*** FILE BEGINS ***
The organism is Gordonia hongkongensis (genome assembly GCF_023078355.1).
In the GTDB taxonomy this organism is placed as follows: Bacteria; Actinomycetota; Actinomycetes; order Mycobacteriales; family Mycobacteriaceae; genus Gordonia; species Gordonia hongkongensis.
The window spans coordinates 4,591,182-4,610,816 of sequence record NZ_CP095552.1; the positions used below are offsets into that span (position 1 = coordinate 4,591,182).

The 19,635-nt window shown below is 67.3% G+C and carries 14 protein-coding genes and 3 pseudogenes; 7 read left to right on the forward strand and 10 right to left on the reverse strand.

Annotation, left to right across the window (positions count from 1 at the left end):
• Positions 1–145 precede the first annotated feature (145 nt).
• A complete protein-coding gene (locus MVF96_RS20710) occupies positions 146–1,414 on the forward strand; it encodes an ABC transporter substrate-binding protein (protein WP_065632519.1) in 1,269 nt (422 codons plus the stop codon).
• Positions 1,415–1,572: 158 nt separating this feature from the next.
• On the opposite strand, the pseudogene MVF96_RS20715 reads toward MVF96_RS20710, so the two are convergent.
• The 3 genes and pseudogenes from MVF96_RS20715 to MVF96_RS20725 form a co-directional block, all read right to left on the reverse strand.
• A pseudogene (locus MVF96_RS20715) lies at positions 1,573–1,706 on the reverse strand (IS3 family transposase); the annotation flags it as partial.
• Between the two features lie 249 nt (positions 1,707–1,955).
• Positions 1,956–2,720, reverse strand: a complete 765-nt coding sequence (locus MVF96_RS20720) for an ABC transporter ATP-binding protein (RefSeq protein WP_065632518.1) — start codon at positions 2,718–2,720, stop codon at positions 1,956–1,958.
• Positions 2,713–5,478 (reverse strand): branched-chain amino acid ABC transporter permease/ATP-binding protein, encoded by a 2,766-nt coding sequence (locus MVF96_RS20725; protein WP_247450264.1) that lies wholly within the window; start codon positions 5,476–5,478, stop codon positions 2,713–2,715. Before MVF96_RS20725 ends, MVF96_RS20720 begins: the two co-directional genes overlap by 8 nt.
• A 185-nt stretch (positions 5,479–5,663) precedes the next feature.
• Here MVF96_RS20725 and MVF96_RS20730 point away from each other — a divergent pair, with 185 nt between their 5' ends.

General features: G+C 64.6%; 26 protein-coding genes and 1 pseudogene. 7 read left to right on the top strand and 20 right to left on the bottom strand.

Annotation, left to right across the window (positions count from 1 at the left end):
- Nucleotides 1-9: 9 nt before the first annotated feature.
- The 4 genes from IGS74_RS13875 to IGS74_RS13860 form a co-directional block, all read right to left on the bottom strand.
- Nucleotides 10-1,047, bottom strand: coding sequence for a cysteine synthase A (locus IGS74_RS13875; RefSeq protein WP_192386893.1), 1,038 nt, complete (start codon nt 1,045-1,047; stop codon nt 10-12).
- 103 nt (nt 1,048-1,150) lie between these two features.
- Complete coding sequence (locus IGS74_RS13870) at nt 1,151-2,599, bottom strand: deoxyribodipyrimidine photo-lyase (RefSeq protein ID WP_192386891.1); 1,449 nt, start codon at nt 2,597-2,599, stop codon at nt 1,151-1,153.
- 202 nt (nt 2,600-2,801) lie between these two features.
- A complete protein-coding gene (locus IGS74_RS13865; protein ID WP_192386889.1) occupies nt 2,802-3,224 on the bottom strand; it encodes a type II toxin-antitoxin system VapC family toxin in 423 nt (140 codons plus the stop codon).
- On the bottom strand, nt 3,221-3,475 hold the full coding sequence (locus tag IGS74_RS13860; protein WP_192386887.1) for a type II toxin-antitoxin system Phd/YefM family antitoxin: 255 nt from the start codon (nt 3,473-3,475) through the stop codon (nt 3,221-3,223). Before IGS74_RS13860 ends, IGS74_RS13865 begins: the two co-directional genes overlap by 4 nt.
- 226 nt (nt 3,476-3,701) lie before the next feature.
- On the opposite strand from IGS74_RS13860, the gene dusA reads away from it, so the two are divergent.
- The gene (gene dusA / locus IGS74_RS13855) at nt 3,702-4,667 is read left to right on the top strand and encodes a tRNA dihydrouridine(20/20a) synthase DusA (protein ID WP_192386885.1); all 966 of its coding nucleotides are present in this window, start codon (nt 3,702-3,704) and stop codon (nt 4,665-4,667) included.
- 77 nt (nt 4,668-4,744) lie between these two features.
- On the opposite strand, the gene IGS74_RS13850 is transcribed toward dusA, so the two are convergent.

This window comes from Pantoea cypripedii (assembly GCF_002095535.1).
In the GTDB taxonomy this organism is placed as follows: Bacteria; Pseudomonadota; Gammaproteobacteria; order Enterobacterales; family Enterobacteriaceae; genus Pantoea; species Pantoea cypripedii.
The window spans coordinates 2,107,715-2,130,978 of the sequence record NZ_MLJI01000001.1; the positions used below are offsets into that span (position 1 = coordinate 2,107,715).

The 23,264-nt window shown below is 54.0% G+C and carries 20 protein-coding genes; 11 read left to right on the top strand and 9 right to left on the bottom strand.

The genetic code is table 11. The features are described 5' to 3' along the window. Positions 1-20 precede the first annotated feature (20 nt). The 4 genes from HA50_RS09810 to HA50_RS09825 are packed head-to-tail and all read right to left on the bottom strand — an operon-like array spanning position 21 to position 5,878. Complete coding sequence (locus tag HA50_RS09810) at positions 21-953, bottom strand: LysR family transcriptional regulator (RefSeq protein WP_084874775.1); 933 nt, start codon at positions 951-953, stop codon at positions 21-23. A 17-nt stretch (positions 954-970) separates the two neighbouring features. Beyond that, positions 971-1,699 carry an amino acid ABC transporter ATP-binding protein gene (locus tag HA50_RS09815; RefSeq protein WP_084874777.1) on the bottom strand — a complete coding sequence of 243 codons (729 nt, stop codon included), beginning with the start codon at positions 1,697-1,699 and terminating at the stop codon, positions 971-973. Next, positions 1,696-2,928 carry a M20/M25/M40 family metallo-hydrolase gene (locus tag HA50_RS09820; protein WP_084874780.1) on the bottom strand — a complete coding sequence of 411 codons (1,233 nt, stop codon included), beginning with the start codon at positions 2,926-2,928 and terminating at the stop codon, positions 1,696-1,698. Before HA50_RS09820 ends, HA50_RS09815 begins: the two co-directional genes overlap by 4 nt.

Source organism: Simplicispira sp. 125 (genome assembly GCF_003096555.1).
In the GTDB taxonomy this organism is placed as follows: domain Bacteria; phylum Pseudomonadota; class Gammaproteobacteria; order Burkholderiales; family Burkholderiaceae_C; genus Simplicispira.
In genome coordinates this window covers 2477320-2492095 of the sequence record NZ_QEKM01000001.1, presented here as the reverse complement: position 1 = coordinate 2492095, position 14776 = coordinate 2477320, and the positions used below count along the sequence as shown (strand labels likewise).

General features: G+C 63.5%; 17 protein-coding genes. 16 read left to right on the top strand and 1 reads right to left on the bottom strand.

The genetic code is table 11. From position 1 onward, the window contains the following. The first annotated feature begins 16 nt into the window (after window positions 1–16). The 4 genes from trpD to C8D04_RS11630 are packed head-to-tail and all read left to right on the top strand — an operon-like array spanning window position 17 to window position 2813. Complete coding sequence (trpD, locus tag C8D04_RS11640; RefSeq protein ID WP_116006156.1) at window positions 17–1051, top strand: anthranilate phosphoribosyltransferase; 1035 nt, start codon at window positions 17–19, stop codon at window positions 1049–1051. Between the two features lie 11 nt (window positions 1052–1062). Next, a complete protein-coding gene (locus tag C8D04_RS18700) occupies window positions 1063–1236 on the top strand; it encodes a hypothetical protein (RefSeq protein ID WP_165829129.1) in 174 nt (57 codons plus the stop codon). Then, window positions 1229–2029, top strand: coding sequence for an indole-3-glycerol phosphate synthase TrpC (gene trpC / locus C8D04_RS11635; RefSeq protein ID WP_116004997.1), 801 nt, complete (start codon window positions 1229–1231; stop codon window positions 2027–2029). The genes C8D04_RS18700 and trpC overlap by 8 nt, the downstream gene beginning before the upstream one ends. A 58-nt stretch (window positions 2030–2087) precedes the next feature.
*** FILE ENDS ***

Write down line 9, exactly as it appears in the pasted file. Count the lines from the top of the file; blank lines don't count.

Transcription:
• On the opposite strand, the pseudogene MVF96_RS20715 reads toward MVF96_RS20710, so the two are convergent.